“Jetley insisted, though, that the U.N. mission called UNAMSIL was capable of enforcing Sierra Leone's shaky cease-fire agreement, signed by both sides in July.  The United Nations was expected to boost its force from the current 8,500 soldiers to 11,500 by July.  But many Sierra Leoneans have expressed skepticism that U.N. troops can enforce the fragile peace.  While authorized to use force, the peacekeepers _ mainly Indians, Kenyans and Nigerians _ have avoided confronting the rebels, who during the war killed tens of thousands of civilians and intentionally maimed many more.”

“Tens of thousands of rebels also have refused to give up their guns, U.N. officials said.  The kidnapping Monday occurred after about 100-armed Revolutionary United Front rebels surrounded a Makeni disarmament and demobilization center, demanding the return of 10 fighters who had turned in weapons.  When U.N. troops refused, the rebels fired into the air and seized a U.N. military observer.  Another three observers and three peacekeepers were captured when they went to negotiate their colleague's release.”

“The two pilots and three passengers captured Tuesday were taken at a rebel roadblock in Kailahun, where they had gone to drop off U.N. supplies, U.N. officials said.  U.N. officials said they were attempting to negotiate the release of the hostages with other RUF leaders.  ``We have the military option as we are a trained force,'' Jetley said.  ``But that is the last resort.''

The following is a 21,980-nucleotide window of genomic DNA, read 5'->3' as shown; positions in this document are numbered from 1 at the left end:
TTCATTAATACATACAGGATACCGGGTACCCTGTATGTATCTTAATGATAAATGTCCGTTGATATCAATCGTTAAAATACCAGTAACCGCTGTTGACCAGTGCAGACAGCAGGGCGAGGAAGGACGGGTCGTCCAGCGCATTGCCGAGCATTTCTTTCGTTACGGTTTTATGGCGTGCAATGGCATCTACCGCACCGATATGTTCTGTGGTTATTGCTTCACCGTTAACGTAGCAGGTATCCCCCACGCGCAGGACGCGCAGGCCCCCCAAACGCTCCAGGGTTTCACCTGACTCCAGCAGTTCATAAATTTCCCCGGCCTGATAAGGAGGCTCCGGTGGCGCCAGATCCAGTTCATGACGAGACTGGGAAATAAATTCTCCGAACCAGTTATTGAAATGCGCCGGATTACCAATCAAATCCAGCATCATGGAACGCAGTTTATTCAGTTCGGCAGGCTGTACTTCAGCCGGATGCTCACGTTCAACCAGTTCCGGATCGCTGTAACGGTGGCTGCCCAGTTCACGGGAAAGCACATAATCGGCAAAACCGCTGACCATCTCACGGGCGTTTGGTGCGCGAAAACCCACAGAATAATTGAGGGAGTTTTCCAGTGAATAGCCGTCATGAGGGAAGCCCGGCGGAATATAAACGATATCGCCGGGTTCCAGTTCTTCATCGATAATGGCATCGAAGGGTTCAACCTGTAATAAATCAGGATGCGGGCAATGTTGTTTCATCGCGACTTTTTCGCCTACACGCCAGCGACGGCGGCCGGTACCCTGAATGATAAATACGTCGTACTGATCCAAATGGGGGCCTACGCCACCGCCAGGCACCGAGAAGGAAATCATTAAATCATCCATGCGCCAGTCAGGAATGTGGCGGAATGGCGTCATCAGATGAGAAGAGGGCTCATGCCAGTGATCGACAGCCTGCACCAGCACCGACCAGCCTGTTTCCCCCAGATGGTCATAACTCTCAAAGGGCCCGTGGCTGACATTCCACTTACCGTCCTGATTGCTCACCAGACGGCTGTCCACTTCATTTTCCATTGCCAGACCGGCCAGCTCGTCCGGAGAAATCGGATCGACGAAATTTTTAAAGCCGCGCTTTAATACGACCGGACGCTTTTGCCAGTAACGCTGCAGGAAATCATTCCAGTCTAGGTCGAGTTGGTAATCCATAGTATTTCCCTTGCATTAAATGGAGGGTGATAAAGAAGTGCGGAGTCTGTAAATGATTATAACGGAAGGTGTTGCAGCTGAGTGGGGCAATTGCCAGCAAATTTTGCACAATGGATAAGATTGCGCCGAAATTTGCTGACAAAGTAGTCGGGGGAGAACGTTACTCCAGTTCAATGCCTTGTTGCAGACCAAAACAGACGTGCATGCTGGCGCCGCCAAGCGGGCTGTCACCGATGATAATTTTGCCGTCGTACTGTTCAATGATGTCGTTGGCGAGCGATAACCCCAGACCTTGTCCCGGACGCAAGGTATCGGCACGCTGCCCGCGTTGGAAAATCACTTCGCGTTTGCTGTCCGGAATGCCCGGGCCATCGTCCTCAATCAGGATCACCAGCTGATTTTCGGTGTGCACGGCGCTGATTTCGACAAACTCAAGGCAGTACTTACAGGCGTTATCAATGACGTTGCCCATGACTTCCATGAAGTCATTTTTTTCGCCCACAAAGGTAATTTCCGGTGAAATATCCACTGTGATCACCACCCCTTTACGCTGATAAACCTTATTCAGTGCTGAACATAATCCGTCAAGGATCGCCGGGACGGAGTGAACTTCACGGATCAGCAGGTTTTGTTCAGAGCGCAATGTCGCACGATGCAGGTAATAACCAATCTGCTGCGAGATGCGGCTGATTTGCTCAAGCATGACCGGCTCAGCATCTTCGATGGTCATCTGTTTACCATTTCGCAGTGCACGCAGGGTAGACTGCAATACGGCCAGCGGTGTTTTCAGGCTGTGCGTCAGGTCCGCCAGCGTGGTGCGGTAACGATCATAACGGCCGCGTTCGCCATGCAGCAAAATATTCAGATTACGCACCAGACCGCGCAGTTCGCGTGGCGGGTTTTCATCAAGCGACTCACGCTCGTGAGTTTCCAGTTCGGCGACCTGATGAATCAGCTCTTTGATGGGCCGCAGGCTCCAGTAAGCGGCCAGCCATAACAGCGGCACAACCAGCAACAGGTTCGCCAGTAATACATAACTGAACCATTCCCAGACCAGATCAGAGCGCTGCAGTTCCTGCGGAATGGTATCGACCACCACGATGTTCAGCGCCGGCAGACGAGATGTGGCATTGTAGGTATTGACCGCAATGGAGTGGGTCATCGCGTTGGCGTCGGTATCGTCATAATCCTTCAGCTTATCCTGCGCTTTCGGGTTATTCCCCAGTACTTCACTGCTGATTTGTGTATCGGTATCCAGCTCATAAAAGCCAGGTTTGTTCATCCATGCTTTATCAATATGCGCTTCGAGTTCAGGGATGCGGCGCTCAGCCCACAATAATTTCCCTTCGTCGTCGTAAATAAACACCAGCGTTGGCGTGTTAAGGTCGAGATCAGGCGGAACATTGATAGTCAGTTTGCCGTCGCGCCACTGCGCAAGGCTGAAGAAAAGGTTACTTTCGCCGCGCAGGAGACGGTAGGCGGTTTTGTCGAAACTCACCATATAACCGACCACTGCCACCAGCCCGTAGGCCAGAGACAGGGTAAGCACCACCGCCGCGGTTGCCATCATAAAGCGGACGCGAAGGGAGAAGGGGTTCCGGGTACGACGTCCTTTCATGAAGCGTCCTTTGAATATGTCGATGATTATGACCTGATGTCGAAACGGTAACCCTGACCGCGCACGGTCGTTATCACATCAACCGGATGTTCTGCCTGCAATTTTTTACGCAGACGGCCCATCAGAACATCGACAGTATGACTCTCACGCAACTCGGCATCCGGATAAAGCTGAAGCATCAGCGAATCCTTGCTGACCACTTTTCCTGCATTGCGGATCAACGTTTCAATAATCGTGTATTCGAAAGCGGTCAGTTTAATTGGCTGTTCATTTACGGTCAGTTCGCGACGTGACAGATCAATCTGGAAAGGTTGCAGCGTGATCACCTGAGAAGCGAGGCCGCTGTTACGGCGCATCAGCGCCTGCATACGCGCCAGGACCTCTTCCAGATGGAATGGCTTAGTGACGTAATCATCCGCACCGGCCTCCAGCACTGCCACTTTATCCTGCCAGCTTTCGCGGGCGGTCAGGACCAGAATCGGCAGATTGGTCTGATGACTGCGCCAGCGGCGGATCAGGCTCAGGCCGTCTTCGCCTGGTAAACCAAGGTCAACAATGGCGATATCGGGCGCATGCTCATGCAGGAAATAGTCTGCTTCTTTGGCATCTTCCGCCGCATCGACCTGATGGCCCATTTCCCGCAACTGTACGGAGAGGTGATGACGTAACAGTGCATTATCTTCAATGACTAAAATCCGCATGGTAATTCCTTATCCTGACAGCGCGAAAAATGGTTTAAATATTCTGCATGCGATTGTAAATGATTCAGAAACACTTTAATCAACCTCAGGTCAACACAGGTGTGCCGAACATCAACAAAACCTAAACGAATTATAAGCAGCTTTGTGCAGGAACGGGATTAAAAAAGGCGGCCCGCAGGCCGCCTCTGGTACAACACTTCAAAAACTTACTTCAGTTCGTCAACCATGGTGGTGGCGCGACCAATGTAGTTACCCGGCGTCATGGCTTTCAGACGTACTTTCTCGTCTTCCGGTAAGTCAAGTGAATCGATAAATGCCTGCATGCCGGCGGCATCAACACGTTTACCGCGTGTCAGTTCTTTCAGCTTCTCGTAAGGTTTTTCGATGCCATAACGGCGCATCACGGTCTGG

In the meantime, De Beers has been working closely with the Canadian Government on a methodology, which might be able to identify all diamonds as to national origin.  Thus, an effective embargo could be placed the endemic problem of diamonds being used to finance revolutions all over Africa.  Many other countries are in the same boat as Sierra Leone, it is just that the RUF uses particularly gory methods to insure indenture and seems to steal all of the publicity.  Along with the numerous people that have lost limbs, at least 75,000 have been killed outright in the country in just the last several years.  “Sierra Leone’s diamonds are top quality, and RUF is getting them to market one way or another, and it must be stopped or else the U.N. mission will be a total failure.”[77]